4 of the Best Women’s History Books
This list of women’s history books was originally published in our nonfiction newsletter, True Story. Sign up for it here to get nonfiction news, reviews, deals, and more!
That’s right! More women’s history books! Because I can! And because it’s the very end of Women’s History Month, which TBH is more of a year-round thing for me, but I love a themed month/week/day/party. So we’re going to take this opportunity to examine some women’s history books. Which is truly one of the broadest topics imaginable since it’s half the population of the globe, and yet NOT a field of study until the last like 50 years. Hm.
Inferior: How Science Got Women Wrong and the New Research That’s Rewriting the Story by Angela Saini
Of course the second science started being the “it” thing, dudes decided to start using it to prove they were awesome. Well, their science was bad and they should feel bad. This book explains why this was all nonsense and what contemporary science is in fact telling us about how things work.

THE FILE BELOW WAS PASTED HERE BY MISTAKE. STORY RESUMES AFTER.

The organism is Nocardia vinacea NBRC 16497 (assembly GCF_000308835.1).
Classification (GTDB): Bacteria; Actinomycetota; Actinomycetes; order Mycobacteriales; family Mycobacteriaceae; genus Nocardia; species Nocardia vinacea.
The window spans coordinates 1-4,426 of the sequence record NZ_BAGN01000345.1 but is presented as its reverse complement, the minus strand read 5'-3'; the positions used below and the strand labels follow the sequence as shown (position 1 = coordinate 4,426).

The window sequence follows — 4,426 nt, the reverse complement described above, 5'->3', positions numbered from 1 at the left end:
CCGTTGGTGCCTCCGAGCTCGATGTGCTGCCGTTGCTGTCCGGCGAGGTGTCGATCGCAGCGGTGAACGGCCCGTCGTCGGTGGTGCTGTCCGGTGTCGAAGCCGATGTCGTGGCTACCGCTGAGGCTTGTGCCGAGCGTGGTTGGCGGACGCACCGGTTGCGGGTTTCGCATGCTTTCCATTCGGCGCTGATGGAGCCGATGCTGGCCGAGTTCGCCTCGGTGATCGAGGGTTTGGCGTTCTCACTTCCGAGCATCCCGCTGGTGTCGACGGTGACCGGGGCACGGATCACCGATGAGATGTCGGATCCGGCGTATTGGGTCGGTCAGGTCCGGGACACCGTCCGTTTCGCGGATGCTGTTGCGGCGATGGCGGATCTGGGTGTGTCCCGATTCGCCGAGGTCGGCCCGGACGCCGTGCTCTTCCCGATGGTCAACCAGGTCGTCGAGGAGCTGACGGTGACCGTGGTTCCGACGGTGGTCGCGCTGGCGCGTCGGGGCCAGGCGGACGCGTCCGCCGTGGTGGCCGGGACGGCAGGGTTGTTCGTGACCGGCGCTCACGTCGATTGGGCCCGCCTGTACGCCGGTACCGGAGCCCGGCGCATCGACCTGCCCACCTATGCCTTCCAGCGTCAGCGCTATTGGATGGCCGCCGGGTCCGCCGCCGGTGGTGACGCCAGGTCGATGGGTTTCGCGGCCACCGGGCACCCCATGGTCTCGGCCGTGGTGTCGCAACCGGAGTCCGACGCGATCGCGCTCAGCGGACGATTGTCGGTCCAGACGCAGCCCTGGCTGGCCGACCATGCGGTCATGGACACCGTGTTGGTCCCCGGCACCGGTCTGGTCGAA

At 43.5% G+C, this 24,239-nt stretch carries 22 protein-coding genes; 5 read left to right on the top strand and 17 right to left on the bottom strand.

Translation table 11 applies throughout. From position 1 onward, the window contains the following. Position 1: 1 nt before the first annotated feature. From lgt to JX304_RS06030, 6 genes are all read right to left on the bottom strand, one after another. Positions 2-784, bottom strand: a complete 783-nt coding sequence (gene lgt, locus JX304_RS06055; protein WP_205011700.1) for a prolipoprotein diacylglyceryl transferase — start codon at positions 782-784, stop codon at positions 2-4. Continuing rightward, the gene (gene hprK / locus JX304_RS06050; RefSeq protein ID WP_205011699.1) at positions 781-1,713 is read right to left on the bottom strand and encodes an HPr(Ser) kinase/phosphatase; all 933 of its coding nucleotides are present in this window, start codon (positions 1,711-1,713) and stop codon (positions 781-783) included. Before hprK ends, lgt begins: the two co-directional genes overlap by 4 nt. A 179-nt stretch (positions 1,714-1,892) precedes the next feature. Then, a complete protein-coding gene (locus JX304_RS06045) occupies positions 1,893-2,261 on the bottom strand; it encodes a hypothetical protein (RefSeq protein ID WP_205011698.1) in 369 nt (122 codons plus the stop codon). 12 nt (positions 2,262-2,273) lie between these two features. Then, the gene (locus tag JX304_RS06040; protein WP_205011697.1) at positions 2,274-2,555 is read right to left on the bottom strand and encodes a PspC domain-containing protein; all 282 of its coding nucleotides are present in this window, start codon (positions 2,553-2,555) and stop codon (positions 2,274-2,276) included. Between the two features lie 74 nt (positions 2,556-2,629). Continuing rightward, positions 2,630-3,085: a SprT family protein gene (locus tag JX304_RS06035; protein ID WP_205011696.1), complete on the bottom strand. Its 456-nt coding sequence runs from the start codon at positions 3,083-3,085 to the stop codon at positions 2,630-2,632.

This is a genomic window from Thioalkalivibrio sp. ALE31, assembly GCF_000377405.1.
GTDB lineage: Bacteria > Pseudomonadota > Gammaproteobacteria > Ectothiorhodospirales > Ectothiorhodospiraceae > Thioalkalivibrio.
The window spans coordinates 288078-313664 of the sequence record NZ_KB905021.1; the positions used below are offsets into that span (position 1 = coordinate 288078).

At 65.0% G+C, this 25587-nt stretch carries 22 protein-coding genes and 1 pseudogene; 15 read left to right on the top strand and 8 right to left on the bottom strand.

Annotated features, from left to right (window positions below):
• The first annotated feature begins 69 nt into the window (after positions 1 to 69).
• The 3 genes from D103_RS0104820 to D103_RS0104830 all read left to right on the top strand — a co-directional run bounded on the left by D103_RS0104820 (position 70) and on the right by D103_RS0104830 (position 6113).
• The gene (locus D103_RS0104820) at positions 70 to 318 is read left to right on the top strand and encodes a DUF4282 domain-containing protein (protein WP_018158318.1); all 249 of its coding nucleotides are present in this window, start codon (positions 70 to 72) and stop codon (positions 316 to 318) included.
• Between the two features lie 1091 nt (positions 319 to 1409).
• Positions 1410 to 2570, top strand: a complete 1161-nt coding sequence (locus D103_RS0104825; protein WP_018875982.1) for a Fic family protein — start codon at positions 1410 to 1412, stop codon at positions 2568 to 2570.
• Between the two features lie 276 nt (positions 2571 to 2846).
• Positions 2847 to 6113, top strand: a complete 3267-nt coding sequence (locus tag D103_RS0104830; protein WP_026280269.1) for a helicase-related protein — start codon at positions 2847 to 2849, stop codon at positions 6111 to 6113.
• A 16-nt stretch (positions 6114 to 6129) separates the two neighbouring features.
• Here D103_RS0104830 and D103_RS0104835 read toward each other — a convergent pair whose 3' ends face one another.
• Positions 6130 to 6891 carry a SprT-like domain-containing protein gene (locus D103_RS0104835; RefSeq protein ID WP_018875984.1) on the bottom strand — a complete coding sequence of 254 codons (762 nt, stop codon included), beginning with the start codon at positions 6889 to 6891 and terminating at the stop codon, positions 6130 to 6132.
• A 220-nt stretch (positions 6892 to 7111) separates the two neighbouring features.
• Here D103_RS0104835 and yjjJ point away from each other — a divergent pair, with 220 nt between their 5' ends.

Ivory Vikings: The Mystery of the Most Famous Chessmen in the World and the Woman Who Made Them by Nancy Marie Brown
The Lewis chess pieces are awesome. Ninety-three separate pieces carved from walrus ivory, found on a beach in Scotland in the early 1800s. Really distinctive and just so cool to look at. And apparently made by not only a woman in the 12th century, but a woman named “Margret the Adroit.” From Iceland! I’d never heard of this book or of Margret and this looks so interesting.
Medical Bondage: Race, Gender, and the Origins of American Gynecology by Deirdre Cooper Owens
We’ve got some more nonsense science! Including the Idea That Actual Doctors Believed about how Black women could feel pain less than white women. Because of this, Black women were used as test subjects for procedures like experimental caesarean sections, ovariotomies, and obstetric fistula repairs. In the midst of some actual advancements in medicine, “these doctors were legitimizing, for decades to come, groundless theories related to whiteness and blackness, men and women, and the inferiority of other races or nationalities.”
A History of Islam in 21 Women by Hossein Kamaly
Love a series-of-profiles book. From Mecca in the 600s to present day Europe and America, Kamaly tells the stories of 21 Muslim women and their impact on society, including “first believer” Khadija, Mughal empress Nur Jahan, and acclaimed architect Zaha Hadid, who “liberated architectural geometry,” which is a pretty cool thing to be said about yourself.